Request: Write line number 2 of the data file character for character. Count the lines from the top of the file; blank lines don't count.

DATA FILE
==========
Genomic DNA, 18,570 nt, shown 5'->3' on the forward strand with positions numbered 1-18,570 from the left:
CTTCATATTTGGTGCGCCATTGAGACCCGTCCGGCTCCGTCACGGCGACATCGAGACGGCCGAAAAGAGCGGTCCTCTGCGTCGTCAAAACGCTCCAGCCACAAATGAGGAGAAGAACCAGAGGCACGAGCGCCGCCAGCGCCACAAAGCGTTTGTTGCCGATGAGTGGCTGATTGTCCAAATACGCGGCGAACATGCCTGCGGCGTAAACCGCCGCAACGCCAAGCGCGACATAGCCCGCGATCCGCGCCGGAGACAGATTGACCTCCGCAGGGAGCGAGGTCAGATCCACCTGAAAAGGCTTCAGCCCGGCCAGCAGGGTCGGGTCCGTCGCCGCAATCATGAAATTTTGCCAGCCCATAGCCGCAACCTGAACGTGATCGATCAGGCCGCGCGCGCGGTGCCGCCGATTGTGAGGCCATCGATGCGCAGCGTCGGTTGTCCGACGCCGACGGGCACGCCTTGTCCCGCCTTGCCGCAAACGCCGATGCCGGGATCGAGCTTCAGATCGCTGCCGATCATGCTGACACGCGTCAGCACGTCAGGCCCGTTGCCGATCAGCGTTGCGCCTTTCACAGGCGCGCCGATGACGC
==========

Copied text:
CTTCATATTTGGTGCGCCATTGAGACCCGTCCGGCTCCGTCACGGCGACATCGAGACGGCCGAAAAGAGCGGTCCTCTGCGTCGTCAAAACGCTCCAGCCACAAATGAGGAGAAGAACCAGAGGCACGAGCGCCGCCAGCGCCACAAAGCGTTTGTTGCCGATGAGTGGCTGATTGTCCAAATACGCGGCGAACATGCCTGCGGCGTAAACCGCCGCAACGCCAAGCGCGACATAGCCCGCGATCCGCGCCGGAGACAGATTGACCTCCGCAGGGAGCGAGGTCAGATCCACCTGAAAAGGCTTCAGCCCGGCCAGCAGGGTCGGGTCCGTCGCCGCAATCATGAAATTTTGCCAGCCCATAGCCGCAACCTGAACGTGATCGATCAGGCCGCGCGCGCGGTGCCGCCGATTGTGAGGCCATCGATGCGCAGCGTCGGTTGTCCGACGCCGACGGGCACGCCTTGTCCCGCCTTGCCGCAAACGCCGATGCCGGGATCGAGCTTCAGATCGCTGCCGATCATGCTGACACGCGTCAGCACGTCAGGCCCGTTGCCGATCAGCGTTGCGCCTTTCACAGGCGCGCCGATGACGC